On local nonreflecting boundary conditions for time dependent wave propagation

Chinese Annals of Mathematics (Impact Factor: 0.45). 09/2009; 30(5):589-606. DOI: 10.1007/s11401-009-0203-5


The simulation of wave phenomena in unbounded domains generally requires an artificial boundary to truncate the unbounded
exterior and limit the computation to a finite region. At the artificial boundary a boundary condition is then needed, which
allows the propagating waves to exit the computational domain without spurious reflection. In 1977, Engquist and Majda proposed
the first hierarchy of absorbing boundary conditions, which allows a systematic reduction of spurious reflection without moving
the artificial boundary farther away from the scatterer. Their pioneering work, which initiated an entire research area, is
reviewed here from a modern perspective. Recent developments such as high-order local conditions and their extension to multiple
scattering are also presented. Finally, the accuracy of high-order local conditions is demonstrated through numerical experiments.

KeywordsAbsorbing boundary conditions-Scattering problems-Wave equation
2000 MR Subject Classification65M99

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Available from: Marcus J. Grote, Jan 20, 2014
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    ABSTRACT: Capacitive micromachined ultrasonic transducers (CMUTs) offer several advantages such as wide bandwidth, high sensitivity and ease of fabrication over piezoelectric transducers. Recently, the CMUTs have emerged as an alternative technology in biomedical imaging applications. Consequently, the design and performance evaluation of CMUTs using finite element method (FEM) have become an important research field. This paper presents a method to compare, by means of a time-dependent simulation, transmission in the conventional, collapse-snapback and collapsed operation regime by a capacitive micromachined ultrasonic transducer (CMUT) using ANSYS 7.1. CMUTs were biased with a DC voltage and excited by an AC voltage. Depending on the amplitudes of these voltages relative to the device collapse and snapback voltages, they operated in the conventional, in the collapsed or in the collapse-snapback regimes. When the applied AC voltage was not negligible relative to the DC bias, it was not possible to fully characterize the dynamic behavior of a CMUT by performing harmonic analysis at the DC operating point. Instead, time- dependent analysis of the CMUT had to be performed by applying a time-varying voltage. We performed electrostatic and structural analyses sequentially to simulate the coupling between these domains. At each time step, the force on the membrane at the current membrane deformation due to the applied voltage was recalculated and this updated force was applied in the succeeding time step. A single membrane cell was immersed in a sphere of fluid to simulate the loading effect of water. The spherical boundary of the fluid was defined as an absorbing boundary to simulate an infinite medium. If the simulation time was prolonged, e.g. in order to model a steady-state response, the FLUID129 element, which used a second-order equation to approximate the absorbing boundary, became unstable. Furthermore, the approximate absorbing boundary required the radius of the surrounding sphere to be larger than 20 % of the largest wavelength of interest, which significantly increased computation time due to the large number of nodes in the model. We have implemented exact absorbing boundary conditions in our 2D axisymmetric model. This enabled us to have a highly efficient stable absorbing boundary and to reduce the radius of the fluid medium arbitrarily without loss of accuracy. Additional computation time due to the implementation of exact absorbing boundary is less than 10 % of the total computation time.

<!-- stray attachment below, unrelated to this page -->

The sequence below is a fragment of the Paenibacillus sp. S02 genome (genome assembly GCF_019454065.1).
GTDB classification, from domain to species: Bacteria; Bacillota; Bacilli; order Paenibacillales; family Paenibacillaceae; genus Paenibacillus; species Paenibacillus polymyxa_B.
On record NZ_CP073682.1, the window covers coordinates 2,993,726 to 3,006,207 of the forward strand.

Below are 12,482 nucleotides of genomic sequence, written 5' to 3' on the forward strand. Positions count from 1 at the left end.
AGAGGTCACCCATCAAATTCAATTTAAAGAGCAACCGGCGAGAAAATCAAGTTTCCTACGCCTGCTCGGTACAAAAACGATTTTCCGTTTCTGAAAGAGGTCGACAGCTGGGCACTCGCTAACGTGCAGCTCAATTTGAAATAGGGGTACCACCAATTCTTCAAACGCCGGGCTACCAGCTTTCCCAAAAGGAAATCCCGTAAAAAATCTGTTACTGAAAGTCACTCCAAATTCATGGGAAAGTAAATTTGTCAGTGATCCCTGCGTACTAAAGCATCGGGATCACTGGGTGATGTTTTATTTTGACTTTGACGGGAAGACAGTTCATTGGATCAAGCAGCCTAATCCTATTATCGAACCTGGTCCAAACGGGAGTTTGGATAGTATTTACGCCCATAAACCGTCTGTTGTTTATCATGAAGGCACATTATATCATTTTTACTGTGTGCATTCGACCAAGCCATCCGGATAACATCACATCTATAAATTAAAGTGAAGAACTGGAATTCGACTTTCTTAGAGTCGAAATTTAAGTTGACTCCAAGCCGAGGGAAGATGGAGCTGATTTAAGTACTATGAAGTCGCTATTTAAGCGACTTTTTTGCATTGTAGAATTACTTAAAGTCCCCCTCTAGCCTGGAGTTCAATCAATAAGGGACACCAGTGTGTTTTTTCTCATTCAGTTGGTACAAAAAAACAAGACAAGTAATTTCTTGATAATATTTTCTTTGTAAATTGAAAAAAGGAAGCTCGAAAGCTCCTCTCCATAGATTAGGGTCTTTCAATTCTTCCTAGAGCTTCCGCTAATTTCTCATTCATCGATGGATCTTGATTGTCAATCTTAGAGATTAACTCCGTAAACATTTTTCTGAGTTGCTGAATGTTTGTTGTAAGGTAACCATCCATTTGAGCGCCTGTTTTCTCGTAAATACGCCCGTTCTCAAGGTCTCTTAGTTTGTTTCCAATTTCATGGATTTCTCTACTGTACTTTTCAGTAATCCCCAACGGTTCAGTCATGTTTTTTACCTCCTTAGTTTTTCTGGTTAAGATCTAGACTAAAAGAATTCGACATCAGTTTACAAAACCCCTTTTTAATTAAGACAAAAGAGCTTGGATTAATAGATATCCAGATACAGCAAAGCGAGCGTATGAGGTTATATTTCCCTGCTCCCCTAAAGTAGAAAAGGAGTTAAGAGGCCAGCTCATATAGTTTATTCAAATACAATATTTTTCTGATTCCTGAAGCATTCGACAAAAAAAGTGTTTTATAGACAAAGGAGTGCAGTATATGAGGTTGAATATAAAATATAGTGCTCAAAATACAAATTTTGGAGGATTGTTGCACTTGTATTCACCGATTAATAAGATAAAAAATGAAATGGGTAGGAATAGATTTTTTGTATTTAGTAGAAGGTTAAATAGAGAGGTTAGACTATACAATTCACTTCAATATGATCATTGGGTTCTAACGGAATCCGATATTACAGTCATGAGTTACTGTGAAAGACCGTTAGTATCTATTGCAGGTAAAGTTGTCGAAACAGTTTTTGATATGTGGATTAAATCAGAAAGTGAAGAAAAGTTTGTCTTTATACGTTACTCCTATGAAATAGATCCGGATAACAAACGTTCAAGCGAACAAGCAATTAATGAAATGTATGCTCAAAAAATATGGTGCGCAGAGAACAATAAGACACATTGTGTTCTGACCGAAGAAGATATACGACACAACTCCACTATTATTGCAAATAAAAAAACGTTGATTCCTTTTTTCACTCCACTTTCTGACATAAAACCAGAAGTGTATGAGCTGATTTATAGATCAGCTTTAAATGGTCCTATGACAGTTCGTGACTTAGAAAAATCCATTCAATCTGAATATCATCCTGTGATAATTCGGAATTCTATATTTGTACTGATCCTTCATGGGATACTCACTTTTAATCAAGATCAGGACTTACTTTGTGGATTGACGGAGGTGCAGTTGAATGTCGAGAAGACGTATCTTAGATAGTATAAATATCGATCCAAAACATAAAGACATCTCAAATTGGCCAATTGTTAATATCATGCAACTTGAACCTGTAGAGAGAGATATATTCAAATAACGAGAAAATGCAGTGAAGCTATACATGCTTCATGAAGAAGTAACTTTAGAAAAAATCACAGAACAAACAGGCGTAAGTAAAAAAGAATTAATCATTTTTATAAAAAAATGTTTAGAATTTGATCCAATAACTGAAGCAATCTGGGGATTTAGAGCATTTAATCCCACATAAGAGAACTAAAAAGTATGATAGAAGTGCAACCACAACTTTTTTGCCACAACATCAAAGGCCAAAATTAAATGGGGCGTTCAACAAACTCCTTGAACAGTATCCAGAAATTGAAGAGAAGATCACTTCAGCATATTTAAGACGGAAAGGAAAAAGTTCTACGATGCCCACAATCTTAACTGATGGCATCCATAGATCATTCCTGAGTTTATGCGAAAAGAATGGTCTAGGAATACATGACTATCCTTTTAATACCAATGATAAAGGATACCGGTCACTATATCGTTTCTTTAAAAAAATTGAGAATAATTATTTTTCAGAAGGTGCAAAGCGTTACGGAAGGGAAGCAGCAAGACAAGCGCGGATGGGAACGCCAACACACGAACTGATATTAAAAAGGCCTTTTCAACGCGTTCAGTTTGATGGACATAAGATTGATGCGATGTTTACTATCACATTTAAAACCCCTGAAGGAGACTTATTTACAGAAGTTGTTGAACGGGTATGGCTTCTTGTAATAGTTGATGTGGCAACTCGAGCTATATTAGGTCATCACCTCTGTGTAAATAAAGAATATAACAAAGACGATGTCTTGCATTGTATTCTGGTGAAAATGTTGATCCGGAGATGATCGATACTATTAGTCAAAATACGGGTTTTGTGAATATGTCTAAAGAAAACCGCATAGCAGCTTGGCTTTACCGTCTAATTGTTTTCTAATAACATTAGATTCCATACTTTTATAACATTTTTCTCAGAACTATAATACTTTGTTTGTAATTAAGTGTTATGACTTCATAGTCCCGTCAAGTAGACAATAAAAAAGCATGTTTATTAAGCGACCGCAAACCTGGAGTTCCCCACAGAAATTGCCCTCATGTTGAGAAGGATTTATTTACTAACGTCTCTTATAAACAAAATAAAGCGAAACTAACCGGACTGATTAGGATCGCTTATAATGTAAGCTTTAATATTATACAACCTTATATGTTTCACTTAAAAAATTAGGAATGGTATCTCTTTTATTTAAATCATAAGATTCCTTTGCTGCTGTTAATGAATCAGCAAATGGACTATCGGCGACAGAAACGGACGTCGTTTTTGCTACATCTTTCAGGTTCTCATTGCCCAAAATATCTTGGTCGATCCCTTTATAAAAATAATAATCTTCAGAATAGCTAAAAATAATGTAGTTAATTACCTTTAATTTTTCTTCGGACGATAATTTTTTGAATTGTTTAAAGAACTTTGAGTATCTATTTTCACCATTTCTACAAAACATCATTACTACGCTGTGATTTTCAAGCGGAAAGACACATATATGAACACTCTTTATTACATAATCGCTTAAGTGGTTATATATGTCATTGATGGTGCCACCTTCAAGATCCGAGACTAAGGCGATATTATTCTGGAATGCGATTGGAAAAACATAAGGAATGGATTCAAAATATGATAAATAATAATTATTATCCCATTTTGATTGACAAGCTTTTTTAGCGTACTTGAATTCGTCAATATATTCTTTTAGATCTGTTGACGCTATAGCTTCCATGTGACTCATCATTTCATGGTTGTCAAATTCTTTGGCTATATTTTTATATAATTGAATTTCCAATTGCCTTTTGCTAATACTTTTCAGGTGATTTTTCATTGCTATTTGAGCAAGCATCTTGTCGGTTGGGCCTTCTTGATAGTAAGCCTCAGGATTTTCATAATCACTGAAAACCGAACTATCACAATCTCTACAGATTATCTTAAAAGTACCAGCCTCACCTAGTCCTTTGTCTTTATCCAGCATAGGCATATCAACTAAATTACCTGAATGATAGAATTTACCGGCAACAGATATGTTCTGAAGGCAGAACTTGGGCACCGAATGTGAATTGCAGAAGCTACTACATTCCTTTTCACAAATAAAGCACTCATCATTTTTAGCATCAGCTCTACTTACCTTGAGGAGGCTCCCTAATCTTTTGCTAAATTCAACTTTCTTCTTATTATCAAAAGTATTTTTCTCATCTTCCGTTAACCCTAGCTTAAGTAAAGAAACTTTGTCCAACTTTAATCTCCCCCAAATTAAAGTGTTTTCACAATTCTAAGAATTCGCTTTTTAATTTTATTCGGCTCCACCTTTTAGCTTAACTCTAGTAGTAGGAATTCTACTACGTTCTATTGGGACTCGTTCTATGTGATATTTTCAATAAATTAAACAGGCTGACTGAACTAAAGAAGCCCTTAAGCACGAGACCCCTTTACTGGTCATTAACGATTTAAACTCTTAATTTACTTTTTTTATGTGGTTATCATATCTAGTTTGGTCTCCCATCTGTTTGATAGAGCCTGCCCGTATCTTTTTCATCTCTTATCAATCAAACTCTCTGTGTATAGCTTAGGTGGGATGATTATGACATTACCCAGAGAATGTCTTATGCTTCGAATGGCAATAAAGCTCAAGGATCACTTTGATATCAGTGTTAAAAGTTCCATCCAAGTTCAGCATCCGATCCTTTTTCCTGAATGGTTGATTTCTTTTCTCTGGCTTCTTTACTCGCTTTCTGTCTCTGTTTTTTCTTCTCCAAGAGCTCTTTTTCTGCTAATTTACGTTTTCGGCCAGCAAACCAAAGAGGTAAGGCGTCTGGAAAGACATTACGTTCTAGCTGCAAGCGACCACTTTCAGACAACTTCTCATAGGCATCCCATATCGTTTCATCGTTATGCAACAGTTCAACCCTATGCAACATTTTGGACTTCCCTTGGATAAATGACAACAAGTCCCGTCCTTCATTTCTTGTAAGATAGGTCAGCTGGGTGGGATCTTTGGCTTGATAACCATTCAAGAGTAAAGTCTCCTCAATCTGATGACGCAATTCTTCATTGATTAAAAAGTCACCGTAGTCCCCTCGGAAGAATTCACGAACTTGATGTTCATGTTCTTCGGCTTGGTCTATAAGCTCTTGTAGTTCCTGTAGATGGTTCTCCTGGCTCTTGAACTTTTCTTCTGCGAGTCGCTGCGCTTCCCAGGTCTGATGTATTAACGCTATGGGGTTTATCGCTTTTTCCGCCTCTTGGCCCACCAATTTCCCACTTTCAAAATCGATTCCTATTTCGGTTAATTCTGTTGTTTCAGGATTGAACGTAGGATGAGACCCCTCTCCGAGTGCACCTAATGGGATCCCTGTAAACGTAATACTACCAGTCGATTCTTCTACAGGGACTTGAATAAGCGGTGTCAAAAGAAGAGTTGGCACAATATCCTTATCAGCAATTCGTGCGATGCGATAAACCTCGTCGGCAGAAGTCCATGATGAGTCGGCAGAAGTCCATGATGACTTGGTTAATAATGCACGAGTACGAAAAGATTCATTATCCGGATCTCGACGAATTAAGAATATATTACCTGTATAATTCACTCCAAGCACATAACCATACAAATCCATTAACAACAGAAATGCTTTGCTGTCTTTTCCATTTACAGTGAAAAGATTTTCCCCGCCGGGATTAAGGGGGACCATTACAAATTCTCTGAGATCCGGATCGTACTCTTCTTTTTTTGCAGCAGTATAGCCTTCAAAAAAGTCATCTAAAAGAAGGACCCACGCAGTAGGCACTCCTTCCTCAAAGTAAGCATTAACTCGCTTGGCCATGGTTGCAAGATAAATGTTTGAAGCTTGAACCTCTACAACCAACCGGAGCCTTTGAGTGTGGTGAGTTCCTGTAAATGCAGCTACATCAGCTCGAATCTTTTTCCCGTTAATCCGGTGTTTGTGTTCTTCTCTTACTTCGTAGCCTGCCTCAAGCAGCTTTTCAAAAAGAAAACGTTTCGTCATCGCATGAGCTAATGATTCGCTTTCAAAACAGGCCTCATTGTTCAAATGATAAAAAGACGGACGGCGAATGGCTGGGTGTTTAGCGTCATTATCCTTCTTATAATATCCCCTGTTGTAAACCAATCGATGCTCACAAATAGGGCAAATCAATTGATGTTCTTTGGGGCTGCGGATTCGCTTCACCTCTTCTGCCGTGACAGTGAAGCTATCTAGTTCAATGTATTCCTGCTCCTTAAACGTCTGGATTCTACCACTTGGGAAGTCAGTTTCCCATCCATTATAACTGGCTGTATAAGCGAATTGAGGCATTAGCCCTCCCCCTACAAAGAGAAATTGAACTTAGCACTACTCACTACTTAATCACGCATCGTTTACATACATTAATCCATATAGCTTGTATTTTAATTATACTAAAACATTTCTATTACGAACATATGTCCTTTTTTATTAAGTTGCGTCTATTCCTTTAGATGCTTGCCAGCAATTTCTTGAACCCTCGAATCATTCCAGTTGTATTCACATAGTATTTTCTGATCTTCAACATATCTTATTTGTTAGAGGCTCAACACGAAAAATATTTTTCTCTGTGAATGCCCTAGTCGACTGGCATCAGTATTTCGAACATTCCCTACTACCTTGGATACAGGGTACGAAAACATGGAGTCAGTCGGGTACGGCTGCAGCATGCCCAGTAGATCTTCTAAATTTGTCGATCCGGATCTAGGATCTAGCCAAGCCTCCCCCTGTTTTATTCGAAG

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    ABSTRACT: This paper reports on dynamic analysis of an immersed single capacitive micromachined ultrasonic transducer (CMUT) cell transmitting. A water loaded 24 μm circular silicon membrane of a transducer was modeled. The calculated collapse and snapback voltages were 80 V and 50 V, respectively. The resonance frequency, output pressure and nonlinearity of the CMUT in three regimes of operation were determined. These regimes were: a) the conventional regime in which the membrane does not make contact with the substrate, b) the collapsed regime in which the center of the membrane is in constant contact with the substrate, and c) the collapse-snapback regime in which the membrane intermittently makes contact with the substrate and releases. The average membrane displacement was compared as the CMUT was operated in these regimes. A displacement of 70 Å in the collapsed regime and 39 Å in conventional regime operation were predicted when a 5 V pulse was applied to the CMUT cell biased at 70 V. The CMUT showed a 2<sup>nd</sup> harmonic at -16 dB and -26 dB in conventional and collapsed regimes of operation, respectively. Collapse-snapback operation provided increased output pressure at the expense of a 3<sup>rd</sup> harmonic at -10 dB. Our simulations predicted that the average output pressure at the membrane could be 90 kPa/V with collapse-snapback operation compared to 4 kPa/V with conventional operation.
    Ultrasonics, 2003 IEEE Symposium on; 11/2003
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